Now, let’s switch to your personal cell phone………UH OH!! If I were to listen to the voicemail message you have on your cell phone, what would I think?  Would you want a potential employer to hear the voicemail message you currently have?  Did you know that your voicemail message says a lot about you?  It is one of the first impressions an employer has of you.   As a hiring manager, I called potential employees all the time and judged them based on their voicemail message.   Was it fair?  Maybe not, but that’s what I did.  Having music playing as your answer tone or on your voicemail message is NOT appropriate.  When job searching you should record a simple, but professional message because a potential employer could be turned off by an unprofessional message.  Below is an example:

Hello, you have reached the voicemail for Dena. I am not able to come to the phone right now, but if you leave your name, number and a brief message I will return your call as soon as possible. Thank you and have a great day!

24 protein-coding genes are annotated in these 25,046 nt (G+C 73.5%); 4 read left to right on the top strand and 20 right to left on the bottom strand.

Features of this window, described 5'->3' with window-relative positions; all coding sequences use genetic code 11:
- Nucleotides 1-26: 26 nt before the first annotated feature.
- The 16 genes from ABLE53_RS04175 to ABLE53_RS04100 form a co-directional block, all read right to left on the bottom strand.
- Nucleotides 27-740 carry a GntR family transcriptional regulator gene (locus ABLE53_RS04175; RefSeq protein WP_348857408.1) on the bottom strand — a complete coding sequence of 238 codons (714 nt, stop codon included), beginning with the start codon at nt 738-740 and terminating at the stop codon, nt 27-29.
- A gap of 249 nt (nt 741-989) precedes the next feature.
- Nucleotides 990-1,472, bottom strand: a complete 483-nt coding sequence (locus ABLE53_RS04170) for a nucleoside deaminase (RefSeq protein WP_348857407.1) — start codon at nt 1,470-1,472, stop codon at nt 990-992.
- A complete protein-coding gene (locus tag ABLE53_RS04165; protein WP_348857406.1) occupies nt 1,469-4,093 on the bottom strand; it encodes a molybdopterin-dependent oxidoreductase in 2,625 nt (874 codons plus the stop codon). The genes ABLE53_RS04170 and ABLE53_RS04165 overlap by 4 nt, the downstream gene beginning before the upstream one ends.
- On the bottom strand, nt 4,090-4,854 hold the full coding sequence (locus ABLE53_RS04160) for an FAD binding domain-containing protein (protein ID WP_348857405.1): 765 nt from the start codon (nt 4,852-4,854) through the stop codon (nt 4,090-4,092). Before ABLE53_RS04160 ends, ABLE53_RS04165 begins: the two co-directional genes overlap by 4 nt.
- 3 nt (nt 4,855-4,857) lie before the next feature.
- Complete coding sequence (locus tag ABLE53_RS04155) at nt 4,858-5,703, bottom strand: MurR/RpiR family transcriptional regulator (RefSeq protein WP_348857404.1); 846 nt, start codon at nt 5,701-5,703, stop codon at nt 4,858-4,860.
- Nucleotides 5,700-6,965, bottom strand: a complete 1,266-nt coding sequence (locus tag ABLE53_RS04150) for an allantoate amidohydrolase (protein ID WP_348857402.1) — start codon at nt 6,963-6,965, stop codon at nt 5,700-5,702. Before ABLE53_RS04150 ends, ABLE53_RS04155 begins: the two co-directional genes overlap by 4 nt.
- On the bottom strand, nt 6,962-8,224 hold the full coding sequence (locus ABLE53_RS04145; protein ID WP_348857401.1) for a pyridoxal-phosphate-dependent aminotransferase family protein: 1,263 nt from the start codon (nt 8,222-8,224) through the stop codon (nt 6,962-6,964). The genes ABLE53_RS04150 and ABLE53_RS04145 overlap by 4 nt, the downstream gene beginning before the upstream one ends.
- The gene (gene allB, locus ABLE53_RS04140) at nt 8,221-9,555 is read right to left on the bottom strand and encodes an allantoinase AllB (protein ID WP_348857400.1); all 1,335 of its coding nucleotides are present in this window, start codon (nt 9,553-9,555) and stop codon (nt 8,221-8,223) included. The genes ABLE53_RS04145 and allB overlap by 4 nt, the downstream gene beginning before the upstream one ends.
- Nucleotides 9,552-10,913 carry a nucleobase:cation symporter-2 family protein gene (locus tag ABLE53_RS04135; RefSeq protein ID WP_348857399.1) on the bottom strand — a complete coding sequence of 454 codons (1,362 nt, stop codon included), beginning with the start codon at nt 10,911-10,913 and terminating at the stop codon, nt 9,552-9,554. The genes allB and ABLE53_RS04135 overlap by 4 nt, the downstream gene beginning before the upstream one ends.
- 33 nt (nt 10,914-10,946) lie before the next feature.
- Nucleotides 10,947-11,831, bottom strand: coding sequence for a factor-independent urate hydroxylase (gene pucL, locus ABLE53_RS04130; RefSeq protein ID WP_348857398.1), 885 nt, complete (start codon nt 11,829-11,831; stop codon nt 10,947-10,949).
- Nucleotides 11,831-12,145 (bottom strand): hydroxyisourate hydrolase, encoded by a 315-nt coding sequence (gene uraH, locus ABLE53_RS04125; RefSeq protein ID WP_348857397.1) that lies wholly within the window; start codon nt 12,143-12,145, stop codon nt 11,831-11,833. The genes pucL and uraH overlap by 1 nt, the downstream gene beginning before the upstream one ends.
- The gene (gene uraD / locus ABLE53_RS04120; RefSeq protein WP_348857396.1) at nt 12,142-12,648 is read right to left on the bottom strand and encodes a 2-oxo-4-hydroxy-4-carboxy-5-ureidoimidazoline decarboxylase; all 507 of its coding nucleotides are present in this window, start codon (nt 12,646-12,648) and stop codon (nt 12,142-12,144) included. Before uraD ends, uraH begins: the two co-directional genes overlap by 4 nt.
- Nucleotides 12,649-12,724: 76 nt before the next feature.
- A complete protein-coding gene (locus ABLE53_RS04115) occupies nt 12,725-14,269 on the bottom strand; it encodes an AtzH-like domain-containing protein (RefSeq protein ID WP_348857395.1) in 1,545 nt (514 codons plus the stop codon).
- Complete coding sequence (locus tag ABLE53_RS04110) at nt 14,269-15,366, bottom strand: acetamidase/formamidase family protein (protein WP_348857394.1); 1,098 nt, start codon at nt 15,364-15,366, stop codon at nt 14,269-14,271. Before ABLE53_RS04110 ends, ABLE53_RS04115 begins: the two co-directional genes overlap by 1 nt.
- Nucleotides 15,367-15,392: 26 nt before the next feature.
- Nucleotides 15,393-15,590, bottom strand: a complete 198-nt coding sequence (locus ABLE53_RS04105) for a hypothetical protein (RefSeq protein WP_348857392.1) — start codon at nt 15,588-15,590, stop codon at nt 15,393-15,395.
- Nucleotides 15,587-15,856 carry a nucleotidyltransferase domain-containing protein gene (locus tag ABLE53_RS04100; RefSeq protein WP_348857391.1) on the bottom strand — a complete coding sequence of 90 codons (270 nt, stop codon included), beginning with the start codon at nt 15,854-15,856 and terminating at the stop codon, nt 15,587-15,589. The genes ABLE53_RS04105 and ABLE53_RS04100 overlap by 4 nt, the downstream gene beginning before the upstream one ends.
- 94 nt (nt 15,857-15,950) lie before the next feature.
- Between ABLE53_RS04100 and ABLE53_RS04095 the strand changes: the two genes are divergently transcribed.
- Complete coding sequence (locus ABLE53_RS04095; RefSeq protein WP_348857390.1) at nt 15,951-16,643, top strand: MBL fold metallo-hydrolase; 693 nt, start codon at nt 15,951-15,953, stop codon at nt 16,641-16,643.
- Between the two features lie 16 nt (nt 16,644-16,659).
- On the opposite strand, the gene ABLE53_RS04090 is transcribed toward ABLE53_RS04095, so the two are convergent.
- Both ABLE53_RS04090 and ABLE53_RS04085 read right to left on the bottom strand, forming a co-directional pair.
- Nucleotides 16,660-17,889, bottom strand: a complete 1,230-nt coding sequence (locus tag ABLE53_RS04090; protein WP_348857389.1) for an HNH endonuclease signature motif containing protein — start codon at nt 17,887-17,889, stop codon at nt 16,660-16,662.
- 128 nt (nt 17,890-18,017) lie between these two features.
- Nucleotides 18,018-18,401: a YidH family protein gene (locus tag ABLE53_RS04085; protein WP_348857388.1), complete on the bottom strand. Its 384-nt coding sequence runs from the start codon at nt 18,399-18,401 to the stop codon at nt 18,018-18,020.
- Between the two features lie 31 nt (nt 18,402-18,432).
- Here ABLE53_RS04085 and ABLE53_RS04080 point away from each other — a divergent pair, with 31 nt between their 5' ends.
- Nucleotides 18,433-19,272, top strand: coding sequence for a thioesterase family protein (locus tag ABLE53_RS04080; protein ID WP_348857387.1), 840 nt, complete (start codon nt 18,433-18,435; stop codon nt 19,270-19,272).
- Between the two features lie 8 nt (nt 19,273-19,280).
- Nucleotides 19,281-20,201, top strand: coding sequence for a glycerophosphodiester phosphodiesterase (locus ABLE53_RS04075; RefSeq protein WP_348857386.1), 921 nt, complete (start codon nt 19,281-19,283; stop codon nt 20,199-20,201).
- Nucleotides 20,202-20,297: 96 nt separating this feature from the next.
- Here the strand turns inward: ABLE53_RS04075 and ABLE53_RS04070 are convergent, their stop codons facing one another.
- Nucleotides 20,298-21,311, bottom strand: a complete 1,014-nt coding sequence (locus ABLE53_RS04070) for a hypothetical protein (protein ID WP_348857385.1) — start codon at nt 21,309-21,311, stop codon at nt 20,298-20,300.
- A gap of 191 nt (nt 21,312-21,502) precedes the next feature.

Do’s and Don’ts

When looking for a job, be sure to check your missed calls and voicemail regularly and return all calls ASAP.  A missed call or an ignored message may mean a missed interview or job offer.  And whatever you do…..DO NOT put an employer on hold when they are calling you to offer you a job or set up an interview.  I actually know of a situation where a candidate was on the phone with an employer and they were discussing the job offer.  The employer wanted the candidate to come in and sign the paperwork and finalize when the first day of employment would be.  The candidate received a call on the other line and clicked over to answer it.  By the time she clicked back over, the employer rescinded her job offer and no longer wanted to hire the candidate.  I called the employer later that same day to ask what made her change her mind.  She said she didn’t think the candidate was serious about accepting the job because she clicked over to take another call.  So, those few moments of answering another call actually cost the candidate the job!